I can't figure out how anyone can see something wrong in pre market when there have been no trades and no action on the bid-ask. Appears to be another baseless statement.
I agree, with US iron ore shipments increasing, they should be selling down their huge inventory and with that money, they could easily buy back shares now.
6,681,796 tons, the highest July amount over the last 5 years. Year to date, still 3 million tons less shipped than the 5 year average, but the difference is shrinking.
I am sure the new management is reviewing the path the old management set forth and is realizing the old management was on track. Hence the talk of selling off international has come to an end.
Management has changed, same way of conducting business, not a single word out of the company. I am beginning to think it is a miner thing, they can't dig and talk at the same time.
Your whooping loss is after $25 depreciation, depletion and amortization charges, otherwise on a cash cost basis, they are breaking even.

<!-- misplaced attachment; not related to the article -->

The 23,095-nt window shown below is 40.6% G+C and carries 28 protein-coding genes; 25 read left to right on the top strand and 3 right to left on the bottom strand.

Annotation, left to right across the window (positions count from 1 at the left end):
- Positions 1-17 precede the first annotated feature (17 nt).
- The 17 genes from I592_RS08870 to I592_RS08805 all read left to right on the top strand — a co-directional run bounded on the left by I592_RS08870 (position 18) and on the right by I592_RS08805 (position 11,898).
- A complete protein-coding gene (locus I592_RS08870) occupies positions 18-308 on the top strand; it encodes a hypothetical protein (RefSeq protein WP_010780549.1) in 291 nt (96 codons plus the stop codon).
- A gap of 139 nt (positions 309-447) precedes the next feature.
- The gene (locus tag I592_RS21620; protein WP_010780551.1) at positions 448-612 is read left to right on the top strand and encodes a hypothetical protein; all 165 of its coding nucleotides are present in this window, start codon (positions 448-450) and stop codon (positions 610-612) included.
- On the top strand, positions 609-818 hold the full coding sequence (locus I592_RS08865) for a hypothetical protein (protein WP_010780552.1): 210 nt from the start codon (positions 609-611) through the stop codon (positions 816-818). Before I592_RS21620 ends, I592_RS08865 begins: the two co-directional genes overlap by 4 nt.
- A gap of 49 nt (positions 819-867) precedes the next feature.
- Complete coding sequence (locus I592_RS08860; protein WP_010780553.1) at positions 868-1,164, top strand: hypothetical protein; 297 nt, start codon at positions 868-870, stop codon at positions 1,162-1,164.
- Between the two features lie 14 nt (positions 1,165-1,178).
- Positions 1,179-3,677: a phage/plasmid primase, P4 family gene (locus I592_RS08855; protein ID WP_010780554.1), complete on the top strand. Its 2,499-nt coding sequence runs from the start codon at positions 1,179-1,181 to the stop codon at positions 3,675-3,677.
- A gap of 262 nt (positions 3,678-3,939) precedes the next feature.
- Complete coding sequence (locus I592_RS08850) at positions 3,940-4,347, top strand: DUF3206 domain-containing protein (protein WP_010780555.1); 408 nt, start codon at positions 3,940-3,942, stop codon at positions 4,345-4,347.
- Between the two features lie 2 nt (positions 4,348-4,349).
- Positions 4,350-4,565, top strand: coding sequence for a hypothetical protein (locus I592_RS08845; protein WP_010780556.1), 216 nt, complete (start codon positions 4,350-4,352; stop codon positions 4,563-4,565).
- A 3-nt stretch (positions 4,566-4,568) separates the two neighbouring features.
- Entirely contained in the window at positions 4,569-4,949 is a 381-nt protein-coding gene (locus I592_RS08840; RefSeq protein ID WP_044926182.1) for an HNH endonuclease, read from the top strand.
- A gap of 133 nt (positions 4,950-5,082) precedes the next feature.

We need a catalyst for a break out like finalizing a deal on Wabush, JV with BL or the Ring of Fire, stock buyback or any combination of a reorganization. I think a Wabush deal is close at hand.
Based on the cost and time of developing fields from scratch and the size of HK's debt, my guess is around $12 to $15 a share. TCK is partnered with Sunoco on some oil sands in Canada and it is taking them $4 billion and 2 years to develop the area.
He will become a day trader and show up here on this message board. He lives near Robert in Ohio (the Sheep Dude), so they may become buddies and work out of Robert's mother's basement.
With the severance package, they are still eligible for unemployment insurance. With the extension in Ohio, that should hold Kirsch over for a while.
Casablanca got in because they put 6 candidates on the ballot whereas CLF put 7. Due to the voting split, CLF's candidates lost out and won the individual items. If CLF would have gone with 6 candidates, they would have maintained control of the board.
Having been in real estate for the last 26 years, the real problem in real estate is the high percentages Realtors charge to sell property. 5 to 6 percent commissions and another 5% in other closing transactions eat up a good share of that 25% appreciation. Online brokerages drove the cost of buying and selling stock to $7 a trade, we need to see the same thing in the real estate brokerage business and the appreciation will not be as high and housing would explode.